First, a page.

A common weed-killer chemical is at the heart of a $289 million cancer lawsuit against Monsanto.
A jury recently ordered Monsanto to pay $289 million in damages to a plaintiff who alleged that his cancer was the result of using Roundup, the company's popular herbicide.
However, the trial outcome does not mean that glyphosate — the active ingredient in Roundup — causes cancer.
Instead, the jury's ruling is based on their assertion that Monsanto intentionally kept information about Roundup's potential risks hidden from the public.
The science linking glyphosate and cancer is limited at best.
Last week, a jury in San Francisco ordered Monsanto to pay $289 million in damages to a school groundskeeper who developed cancer after years of using Roundup, the company's popular herbicide. A scary-sounding report published by an environmental group shortly after the trial found traces of the chemical in dozens of everyday foods, from cereal to granola bars.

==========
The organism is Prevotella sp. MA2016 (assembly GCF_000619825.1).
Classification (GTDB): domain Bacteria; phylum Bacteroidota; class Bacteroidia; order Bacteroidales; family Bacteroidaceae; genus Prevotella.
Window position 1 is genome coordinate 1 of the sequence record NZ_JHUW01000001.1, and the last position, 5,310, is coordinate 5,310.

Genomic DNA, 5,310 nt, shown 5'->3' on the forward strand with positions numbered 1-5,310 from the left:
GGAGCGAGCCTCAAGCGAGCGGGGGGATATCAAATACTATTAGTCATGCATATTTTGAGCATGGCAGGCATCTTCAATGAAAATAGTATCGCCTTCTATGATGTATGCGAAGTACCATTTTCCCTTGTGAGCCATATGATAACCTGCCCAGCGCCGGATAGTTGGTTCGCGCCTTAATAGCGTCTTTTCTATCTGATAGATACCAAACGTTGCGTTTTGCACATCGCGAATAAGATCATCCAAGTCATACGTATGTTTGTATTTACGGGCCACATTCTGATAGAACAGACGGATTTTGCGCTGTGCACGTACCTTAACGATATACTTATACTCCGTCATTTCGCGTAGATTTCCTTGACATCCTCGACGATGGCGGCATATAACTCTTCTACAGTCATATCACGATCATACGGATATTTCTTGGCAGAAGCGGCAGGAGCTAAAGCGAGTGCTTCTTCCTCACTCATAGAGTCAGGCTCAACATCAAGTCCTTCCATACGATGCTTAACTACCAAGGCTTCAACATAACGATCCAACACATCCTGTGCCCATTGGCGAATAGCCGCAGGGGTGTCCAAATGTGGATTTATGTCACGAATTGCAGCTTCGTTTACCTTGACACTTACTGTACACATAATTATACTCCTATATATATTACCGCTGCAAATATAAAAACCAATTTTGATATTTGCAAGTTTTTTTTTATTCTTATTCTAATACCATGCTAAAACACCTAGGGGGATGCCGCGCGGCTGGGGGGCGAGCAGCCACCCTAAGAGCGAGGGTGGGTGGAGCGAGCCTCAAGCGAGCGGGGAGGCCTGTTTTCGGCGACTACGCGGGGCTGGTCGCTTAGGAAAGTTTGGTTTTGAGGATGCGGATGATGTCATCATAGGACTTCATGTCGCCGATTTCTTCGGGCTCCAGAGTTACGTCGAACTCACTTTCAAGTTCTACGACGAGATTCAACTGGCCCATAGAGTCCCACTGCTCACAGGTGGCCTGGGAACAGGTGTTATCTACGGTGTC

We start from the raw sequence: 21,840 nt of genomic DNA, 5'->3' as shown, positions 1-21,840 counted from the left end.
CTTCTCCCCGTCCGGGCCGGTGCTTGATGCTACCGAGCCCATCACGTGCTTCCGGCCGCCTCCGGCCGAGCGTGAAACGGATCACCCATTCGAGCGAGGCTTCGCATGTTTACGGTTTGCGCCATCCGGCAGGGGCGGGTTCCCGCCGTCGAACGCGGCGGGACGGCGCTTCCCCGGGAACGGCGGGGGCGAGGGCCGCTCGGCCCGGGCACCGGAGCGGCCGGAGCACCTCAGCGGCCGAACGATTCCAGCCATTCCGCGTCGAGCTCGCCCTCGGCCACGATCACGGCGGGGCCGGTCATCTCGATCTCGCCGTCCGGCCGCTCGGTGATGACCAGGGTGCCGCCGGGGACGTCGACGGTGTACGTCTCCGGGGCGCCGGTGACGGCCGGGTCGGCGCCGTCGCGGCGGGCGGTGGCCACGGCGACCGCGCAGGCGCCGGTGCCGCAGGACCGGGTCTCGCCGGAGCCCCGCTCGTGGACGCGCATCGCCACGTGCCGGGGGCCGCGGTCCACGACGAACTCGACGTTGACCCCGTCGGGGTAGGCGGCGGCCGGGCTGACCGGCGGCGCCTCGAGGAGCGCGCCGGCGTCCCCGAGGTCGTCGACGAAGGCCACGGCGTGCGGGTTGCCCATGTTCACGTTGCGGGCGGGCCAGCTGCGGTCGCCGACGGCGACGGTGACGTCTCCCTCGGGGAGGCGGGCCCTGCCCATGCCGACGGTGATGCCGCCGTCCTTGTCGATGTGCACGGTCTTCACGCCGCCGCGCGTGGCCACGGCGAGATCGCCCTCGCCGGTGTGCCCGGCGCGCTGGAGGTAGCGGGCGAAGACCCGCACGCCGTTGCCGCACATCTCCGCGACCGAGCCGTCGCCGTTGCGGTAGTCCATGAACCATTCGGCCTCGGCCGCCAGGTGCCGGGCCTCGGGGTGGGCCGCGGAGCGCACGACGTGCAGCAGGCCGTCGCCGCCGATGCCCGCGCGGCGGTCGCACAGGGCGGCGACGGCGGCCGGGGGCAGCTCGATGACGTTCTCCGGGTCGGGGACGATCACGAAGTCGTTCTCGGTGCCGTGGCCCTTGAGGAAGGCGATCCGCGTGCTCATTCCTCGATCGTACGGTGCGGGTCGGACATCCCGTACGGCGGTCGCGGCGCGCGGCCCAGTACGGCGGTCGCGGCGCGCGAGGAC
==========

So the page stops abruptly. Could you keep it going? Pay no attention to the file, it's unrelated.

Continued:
But the trial's outcome doesn't mean that Roundup — or its chief chemical, called glyphosate — causes cancer.
Instead, it means that members of the jury believed that Monsanto (which recently merged with chemical giant Bayer and announced plans to dissolve its name) intentionally kept information about glyphosate's potential harms from the public.
The lawsuit is just the first part of what could be a decades-long legal fight over glyphosate. Meanwhile, the science linking Roundup to cancer is limited at best, and only further research can change that.